IE 11 is not supported. For an optimal experience visit our site on another browser.

Afghan tribal leader gets life in U.S. prison

An  Afghan tribal leader was sentenced to life in prison Thursday by an American judge who said his heroin smuggling overshadowed his claims that he tried to help the U.S. rebuild his country.
/ Source: The Associated Press

A once-powerful Afghan tribal leader was sentenced to life in prison Thursday by an American judge who said his heroin smuggling overshadowed his claims that he tried to help the U.S. rebuild his country.

Bashir Noorzai, 45, was ordered by U.S. District Judge Denny Chin to spend life in prison and pay a $25,000 fine for smuggling $50 million worth of heroin into the United States. He was convicted by a jury in September of conspiring to import, manufacture and distribute heroin.

Prosecutors said Noorzai before his 2005 arrest had been designated by the U.S. as one of the most powerful and dangerous narcotics traffickers in the world. They said Noorzai's drug conspiracy had used narcotics proceeds to help arm the Taliban.

Prosecutors said Noorzai met Taliban leader Mullah Mohammad Omar in the 1980s while fighting the Soviet Union and used his influence in Kandahar in the mid-1990s to help Omar secure the position of supreme leader of the Taliban.

Provided Taliban with fighters
They said Noorzai, at Omar's request, provided the Taliban with 400 of his own fighters in 2001 to fight the Northern Alliance after the U.S. began military operations in Afghanistan.

Chin rejected defense arguments that Noorzai should be judged more leniently because crops used to produce heroin are commonly grown in Afghanistan and are viewed differently in the United States. He noted that virtually all U.S. heroin comes from abroad.

He also highlighted defense claims that Noorzai was tricked into coming to the United States for high-level government talks about helping Afghanistan, only to be arrested.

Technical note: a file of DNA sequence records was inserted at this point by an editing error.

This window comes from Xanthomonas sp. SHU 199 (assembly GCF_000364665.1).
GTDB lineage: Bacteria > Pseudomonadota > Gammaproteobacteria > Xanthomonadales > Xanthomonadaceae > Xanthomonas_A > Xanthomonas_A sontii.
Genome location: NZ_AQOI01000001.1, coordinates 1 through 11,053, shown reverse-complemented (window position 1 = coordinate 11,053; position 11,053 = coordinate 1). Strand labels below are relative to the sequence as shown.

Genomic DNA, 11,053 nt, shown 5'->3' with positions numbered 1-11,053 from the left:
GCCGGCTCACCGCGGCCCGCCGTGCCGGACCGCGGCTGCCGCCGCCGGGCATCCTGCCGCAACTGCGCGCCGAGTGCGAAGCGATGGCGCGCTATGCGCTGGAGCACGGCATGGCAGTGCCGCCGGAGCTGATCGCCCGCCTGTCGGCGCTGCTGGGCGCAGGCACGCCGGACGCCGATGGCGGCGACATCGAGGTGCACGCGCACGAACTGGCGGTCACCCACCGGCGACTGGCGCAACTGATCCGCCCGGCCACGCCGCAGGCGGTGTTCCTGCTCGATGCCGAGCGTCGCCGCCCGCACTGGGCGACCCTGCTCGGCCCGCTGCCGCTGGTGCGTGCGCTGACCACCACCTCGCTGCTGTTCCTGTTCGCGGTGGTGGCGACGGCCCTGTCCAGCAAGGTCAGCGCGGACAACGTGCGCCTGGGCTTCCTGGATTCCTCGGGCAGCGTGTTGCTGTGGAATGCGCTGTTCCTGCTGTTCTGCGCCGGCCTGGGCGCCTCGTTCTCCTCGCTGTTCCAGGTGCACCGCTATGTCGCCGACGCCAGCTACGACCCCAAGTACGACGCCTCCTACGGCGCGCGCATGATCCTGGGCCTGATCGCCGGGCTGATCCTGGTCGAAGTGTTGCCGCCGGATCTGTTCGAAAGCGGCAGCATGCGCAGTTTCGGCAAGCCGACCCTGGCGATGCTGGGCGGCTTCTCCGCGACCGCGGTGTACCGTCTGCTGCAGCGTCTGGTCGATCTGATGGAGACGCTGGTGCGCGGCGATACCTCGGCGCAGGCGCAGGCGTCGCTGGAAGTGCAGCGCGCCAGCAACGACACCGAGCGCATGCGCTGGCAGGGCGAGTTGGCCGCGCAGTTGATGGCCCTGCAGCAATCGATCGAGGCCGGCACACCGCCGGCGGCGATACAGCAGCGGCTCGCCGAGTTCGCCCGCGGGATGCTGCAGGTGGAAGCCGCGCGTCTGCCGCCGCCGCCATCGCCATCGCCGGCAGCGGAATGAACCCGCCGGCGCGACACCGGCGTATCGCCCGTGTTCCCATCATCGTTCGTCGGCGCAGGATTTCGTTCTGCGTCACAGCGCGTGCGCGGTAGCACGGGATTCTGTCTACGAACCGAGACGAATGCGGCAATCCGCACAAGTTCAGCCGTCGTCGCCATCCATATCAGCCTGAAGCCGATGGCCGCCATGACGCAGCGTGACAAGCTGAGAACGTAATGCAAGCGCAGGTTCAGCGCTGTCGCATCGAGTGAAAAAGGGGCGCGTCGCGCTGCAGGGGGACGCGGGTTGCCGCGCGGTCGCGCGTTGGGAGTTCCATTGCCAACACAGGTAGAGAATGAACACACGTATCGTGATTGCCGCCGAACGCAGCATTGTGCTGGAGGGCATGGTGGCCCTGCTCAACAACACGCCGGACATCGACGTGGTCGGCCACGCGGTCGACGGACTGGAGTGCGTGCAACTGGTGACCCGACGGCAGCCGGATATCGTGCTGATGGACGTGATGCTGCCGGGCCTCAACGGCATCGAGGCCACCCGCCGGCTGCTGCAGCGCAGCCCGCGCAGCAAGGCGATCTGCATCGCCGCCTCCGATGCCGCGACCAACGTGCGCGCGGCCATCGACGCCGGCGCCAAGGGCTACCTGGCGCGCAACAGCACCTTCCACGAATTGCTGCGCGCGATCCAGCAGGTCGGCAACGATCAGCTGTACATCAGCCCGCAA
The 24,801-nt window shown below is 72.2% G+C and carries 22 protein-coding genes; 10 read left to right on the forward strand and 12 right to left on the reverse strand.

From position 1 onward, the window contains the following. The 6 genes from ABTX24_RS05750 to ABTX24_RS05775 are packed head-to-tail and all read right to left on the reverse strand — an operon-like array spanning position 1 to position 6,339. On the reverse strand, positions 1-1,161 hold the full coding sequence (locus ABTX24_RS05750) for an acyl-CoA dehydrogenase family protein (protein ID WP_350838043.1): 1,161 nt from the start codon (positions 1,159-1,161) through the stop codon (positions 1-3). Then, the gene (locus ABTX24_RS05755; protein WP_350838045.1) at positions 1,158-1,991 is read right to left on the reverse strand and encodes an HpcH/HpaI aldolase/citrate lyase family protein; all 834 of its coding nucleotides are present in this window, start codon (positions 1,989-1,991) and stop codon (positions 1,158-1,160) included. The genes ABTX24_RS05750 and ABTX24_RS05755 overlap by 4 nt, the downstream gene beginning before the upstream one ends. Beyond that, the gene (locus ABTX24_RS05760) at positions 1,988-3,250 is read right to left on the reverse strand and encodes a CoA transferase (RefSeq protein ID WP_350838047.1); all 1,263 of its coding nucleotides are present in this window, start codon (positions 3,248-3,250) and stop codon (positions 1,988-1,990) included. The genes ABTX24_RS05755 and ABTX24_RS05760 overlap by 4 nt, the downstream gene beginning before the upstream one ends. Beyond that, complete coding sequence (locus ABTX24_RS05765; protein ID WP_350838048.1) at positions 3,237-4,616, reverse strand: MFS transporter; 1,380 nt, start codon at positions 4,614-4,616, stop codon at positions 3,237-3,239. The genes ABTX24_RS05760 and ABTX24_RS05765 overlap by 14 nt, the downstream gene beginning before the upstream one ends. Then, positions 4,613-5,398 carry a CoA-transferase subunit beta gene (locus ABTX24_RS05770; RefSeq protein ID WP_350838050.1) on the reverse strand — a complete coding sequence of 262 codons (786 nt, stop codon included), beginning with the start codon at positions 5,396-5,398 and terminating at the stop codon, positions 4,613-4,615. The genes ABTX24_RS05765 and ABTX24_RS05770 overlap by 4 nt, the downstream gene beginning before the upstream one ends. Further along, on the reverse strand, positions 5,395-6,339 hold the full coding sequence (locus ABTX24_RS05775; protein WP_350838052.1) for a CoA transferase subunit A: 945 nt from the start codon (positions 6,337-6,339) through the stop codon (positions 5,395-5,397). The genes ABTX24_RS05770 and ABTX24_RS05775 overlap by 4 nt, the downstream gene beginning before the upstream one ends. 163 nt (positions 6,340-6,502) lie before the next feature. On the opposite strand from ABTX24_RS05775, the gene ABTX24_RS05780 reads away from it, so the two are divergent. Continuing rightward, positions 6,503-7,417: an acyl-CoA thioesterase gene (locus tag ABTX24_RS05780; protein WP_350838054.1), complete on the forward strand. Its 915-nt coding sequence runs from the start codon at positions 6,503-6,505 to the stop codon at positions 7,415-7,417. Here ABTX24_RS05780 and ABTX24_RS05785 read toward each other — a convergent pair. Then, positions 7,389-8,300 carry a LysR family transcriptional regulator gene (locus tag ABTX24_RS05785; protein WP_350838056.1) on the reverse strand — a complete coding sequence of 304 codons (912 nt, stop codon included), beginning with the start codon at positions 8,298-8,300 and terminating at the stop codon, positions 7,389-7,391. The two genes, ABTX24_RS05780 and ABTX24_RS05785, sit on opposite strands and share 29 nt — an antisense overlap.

"The circumstances of his coming to the United States were unusual, to say the least," Chin said.

Speaking through an interpreter, Noorzai said the new U.S. tactic of trying to bring peace to Afghanistan by working with moderate members of the Taliban was the same policy he had urged in talks with U.S. authorities after the Sept. 11, 2001, terrorist attacks.

Prosecutors say Noorzai was so influential in his homeland that he formed his own army and teamed up with the Taliban, even as he presided over a heroin empire involving some of his tribe, a million people in southern and western Afghanistan and neighboring Pakistan.

Interviewed by investigators and arrested
He was arrested in 2005 after he agreed to come to the United States to speak with U.S. government officials directly. Instead, he was interviewed by investigators for 11 days at a hotel near the World Trade Center site and then arrested.

"When I came to the United States, my motive was to go back to help my country to bring peace and stability to my country, to give Afghanistan a better life," Noorzai told Chin.

He said he could prove that he rounded up 3,000 weapons from his people after the Sept. 11 attacks and turned them over to the U.S. military.

His lawyer, Ivan Fisher, said the U.S. reneged on promises made overseas to Noorzai that he could safely leave the United States, even after Noorzai fully cooperated with U.S. authorities. He said Noorzai would have persuaded his people to grow other crops in return for U.S. help in rebuilding Afghanistan.

"All he wanted to do was help us," Fisher said.

Called the United States 'my enemy'
Assistant U.S. Attorney Anirudh Bansal said Noorzai tried to increase his power by cooperating with ruling authorities and in 2002 had called the United States "my enemy."

He said Noorzai was a man who had brought "harm to people all over the world by flooding it with his incredibly addictive poison."

The judge said Noorzai knew the heroin his tribe produced was being shipped to places like the United States, where it harmed many people.

Acting U.S. Attorney Lev L. Dassin said in a statement that Noorzai's worldwide narcotics network, which included distributors in New York City early as 1990, "supported a Taliban regime that made Afghanistan a breeding ground for international terrorism."